PDF Reference, version 1.7

PDF Reference sixth edition

Adobe® Portable Document Format Version 1.7 November 2006

Adobe Systems Incorporated

© 1985–2006 Adobe ® Systems Incorporated. All rights reserved. PDF Reference, sixth edition: Adobe Portable Document Format version 1.7. November 2006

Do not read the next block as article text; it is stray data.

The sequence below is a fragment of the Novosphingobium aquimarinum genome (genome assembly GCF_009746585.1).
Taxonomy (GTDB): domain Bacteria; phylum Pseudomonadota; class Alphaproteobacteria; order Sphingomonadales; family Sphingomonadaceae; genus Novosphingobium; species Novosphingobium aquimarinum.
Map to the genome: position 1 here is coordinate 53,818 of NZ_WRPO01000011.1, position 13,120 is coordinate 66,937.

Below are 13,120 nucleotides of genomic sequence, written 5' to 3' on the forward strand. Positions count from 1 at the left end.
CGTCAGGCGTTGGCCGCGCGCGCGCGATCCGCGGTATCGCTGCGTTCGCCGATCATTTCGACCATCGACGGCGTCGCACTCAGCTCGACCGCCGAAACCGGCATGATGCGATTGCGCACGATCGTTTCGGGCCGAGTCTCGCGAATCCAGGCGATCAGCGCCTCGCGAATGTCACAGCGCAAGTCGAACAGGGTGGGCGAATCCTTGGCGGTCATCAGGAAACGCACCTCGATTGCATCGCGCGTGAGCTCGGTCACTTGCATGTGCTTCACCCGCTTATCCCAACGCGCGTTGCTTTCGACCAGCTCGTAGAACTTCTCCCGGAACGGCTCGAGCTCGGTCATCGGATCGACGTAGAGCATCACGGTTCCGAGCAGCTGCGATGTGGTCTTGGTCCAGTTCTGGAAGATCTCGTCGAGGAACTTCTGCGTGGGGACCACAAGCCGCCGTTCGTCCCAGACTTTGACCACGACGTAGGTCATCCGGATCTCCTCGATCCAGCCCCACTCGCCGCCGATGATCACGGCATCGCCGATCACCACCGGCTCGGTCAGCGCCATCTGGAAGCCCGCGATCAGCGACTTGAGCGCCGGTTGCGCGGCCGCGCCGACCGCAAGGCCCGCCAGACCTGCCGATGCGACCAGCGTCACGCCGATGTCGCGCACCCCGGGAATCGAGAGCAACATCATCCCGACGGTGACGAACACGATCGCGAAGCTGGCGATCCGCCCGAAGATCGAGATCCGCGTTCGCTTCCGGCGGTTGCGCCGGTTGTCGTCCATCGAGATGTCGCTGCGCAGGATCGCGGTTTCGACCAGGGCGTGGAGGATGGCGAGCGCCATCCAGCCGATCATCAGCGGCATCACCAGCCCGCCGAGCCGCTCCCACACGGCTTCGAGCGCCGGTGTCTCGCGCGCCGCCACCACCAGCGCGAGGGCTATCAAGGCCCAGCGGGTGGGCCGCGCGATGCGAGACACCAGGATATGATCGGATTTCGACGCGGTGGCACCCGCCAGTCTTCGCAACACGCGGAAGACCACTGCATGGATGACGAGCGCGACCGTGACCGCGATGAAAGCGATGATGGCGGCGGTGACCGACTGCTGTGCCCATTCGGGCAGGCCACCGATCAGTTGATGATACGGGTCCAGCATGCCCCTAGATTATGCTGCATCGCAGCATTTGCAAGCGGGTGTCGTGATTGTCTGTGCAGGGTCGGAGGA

NOTICE: All information contained herein is the property of Adobe Systems Incorporated. Except as permitted by any such license, no part of this guide may be reproduced, stored in a retrieval system, or transmitted, in any form or by any means, electronic, mechanical, recording, or otherwise, without the prior written permission of Adobe Systems Incorporated. Please note that the content in this guide is protected under copyright law even if it is not distributed with soft- ware that includes an end user license agreement. The content of this guide is furnished for informational use only, is subject to change without notice, and should not be construed as a commitment by Adobe Systems Incorporated. Adobe Sys- tems Incorporated assumes no responsibility or liability for any errors or inaccuracies that may appear in the informational content contained in this guide. Please remember that existing artwork or images that you may want to include in your project may be protected under copyright law. The unauthorized incorporation of such material into your new work could be a violation of the rights of the copyright owner. Please be sure to obtain any permis- sion required from the copyright owner. Any references to company names and company logos in sample material are for demonstration purposes only and are not intended to refer to any actual organization. Adobe, the Adobe logo, Acrobat, the Acrobat logo, Acrobat Capture, Adobe Garamond, Adobe Reader, Adobe Solutions Network, Distiller, Extreme, FrameMaker, Illustrator, InDesign, Minion, PageMaker, Photoshop, Poetica, PostScript, and XMP are either registered trademarks or trade- marks of Adobe Systems Incorporated in the United States and/or other countries. Microsoft and Windows are either registered trademarks or trademarks of Microsoft Corporation in the United States and/or other countries. Apple, Mac, Macintosh, and Power Macintosh are trademarks of Apple Computer, Inc., registered in the United States and other countries. IBM is a registered trademark of IBM Corporation in the United States. Sun is a trademark or registered trademark of Sun Microsystems, Inc. in the United States and other countries. UNIX is a registered trademark of The Open Group in the United States and other countries. SVG is a trademark of the World Wide Web Consortium; marks of the W3C are registered and held by its host institutions MIT, INRIA and Keio. Helvetica and Times are registered trademarks of Linotype-Hell AG and/or its subsidiaries. Arial and Times New Roman are trademarks of The Monotype Corporation regis- tered in the U.S. Patent and Trademark Office and may be registered in certain other jurisdictions. ITC Zapf Dingbats is a registered trademark of International Typeface Corporation. Ryumin Light is a trademark of Morisawa & Co., Ltd. All other trademarks are the property of their respective owners. All instances of the name PostScript in the text are references to the PostScript language as defined by Adobe Systems Incorporated unless otherwise stated. The name PostScript also is used as a product trademark for Adobe Systems implementation of the PostScript language interpreter. Except as otherwise stated, any mention of a “PostScript output device,” “PostScript printer,” “Post- Script software,” or similar item refers to a product that contains PostScript technology created or licensed by Adobe Systems Incorporated, not to one that purports to be merely compatible. THIS PUBLICATION AND THE INFORMATION HEREIN ARE FURNISHED AS IS, ARE FURNISHED FOR INFORMATIONAL USE ONLY, ARE SUBJECT TO CHANGE WITHOUT NOTICE, AND SHOULD NOT BE CONSTRUED AS A COMMITMENT BY ADOBE SYS- TEMS INCORPORATED. ADOBE SYSTEMS INCORPORATED ASSUMES NO RESPONSI- BILITY OR LIABILITY FOR ANY ERRORS OR INACCURACIES THAT MAY APPEAR IN THE INFORMATIONAL CONTENT CONTAINED IN THIS GUIDE, MAKES NO WAR-